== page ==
All Synecdoche All the Time (Part One)

November 5, 2007

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So my other, authentic thesis show is shaping up to be “about” uniforms.   But of course there’s a lot going on in the 3D flowchart in my head when I say “uniforms.”  This is really part 2 of what started with my solo show afterword: levels of representation between an implicit core masculinity and how that masculinity is performed on group and individual levels. 

The uniform is an obvious symbol of masculinity, order, and (institutional) power–as well as conformity, mindlessness, and lack of identity–and its obviousness is exactly what I want to tackle.  Or in other words: do “you” wear the uniform or does it wear you?  Is there such thing as an ontological prior when it comes to fashion–does clothing really make the man?  I like these questions because they are both dumb and complex.  You could argue that unforms are pragmatic marks of group solidarity that got loaded along the way, but is there any such thing as a “neutral” uniform?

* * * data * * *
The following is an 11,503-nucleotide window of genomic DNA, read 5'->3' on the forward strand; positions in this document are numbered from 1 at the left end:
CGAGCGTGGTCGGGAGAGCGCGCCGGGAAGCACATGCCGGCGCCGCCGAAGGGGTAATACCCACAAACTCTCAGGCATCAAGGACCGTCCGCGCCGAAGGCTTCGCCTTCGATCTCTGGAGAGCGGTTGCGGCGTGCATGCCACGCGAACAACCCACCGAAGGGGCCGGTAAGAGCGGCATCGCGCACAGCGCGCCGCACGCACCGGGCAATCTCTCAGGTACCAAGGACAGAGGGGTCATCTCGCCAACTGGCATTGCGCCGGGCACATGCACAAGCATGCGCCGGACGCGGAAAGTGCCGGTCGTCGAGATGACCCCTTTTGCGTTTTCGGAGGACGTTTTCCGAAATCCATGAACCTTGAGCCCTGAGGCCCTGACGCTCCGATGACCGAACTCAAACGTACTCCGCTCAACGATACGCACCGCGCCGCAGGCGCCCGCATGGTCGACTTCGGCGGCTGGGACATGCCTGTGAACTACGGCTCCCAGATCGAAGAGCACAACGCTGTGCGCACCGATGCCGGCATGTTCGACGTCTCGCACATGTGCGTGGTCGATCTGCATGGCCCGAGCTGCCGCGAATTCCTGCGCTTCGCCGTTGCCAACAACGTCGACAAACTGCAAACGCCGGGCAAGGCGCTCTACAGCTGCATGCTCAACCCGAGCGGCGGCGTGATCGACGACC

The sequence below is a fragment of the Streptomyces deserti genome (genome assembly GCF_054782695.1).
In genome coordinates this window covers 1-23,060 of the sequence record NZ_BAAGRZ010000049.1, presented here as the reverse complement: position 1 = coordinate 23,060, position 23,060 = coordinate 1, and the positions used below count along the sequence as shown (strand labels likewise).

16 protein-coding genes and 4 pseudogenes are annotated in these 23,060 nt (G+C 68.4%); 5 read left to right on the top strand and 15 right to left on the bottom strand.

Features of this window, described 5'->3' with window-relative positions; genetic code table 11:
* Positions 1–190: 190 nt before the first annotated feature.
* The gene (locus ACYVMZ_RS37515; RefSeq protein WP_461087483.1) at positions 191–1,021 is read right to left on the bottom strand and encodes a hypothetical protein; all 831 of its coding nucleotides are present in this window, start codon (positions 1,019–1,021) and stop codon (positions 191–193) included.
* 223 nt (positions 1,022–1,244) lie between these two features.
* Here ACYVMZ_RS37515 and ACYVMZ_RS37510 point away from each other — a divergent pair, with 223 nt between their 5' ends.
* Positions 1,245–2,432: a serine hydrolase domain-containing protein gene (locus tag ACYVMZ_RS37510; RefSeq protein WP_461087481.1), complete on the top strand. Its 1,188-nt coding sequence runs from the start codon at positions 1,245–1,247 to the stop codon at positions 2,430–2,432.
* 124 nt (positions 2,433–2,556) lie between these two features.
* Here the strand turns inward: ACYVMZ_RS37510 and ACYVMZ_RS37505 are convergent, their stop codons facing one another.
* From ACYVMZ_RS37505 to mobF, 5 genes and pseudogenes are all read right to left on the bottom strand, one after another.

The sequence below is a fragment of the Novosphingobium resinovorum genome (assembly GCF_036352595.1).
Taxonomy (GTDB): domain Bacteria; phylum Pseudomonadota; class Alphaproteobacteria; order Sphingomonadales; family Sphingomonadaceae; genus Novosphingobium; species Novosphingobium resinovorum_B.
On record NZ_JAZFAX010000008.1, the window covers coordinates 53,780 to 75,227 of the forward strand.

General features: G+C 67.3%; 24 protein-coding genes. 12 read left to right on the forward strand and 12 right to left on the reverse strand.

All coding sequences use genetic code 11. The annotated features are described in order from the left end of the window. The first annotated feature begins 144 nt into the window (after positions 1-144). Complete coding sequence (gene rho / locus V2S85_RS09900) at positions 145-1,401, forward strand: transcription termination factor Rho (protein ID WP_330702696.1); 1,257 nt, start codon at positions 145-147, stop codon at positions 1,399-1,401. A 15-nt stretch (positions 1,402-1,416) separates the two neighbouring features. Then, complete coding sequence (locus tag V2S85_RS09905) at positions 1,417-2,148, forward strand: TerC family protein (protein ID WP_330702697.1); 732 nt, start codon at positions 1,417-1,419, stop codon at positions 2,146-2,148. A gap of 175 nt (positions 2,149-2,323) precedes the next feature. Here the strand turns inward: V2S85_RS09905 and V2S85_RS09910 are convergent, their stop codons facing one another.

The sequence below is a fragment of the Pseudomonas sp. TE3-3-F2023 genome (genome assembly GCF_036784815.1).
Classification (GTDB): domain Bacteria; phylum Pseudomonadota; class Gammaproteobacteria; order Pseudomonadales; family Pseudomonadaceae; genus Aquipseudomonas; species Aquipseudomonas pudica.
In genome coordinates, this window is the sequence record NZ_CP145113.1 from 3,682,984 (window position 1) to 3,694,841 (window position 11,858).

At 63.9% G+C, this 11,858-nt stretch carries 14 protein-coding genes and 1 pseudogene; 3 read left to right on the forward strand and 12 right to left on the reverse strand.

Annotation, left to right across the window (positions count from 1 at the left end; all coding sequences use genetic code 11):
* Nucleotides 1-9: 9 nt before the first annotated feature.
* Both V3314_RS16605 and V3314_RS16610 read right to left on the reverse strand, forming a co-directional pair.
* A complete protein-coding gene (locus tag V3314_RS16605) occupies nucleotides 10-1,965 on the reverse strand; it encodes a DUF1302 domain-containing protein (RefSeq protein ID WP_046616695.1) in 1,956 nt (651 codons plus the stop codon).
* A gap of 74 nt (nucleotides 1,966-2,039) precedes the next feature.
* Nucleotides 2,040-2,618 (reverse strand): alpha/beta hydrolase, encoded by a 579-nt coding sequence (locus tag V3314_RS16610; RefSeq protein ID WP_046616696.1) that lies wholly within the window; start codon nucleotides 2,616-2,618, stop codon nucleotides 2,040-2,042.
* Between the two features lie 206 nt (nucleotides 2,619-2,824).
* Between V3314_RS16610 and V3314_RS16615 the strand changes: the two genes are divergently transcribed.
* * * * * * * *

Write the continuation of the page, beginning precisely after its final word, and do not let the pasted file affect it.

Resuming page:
There’s also the synecdochic power of the uniform, which is really fascinating to me.  By this I mean that (rehtorically and maybe in real life) a uniform is imagined to have its own agency.  A uniform acts: it gives, does, accomplishes.  It stands in for you while you stand in for someone who wears a uniform to denote allegaince to a particular group, whether it’s his or her armed forces or bowling league. 

The pictures above are from the Fort Tejon Historical Association’s life-size diorama of uniforsm through the ages.  It’s weirdly the most complete part of the exhibit/info, and it presents the history of US militarism in California through what kind of uniforms Fort Tejon soldiers (dragoons) were wearing. 

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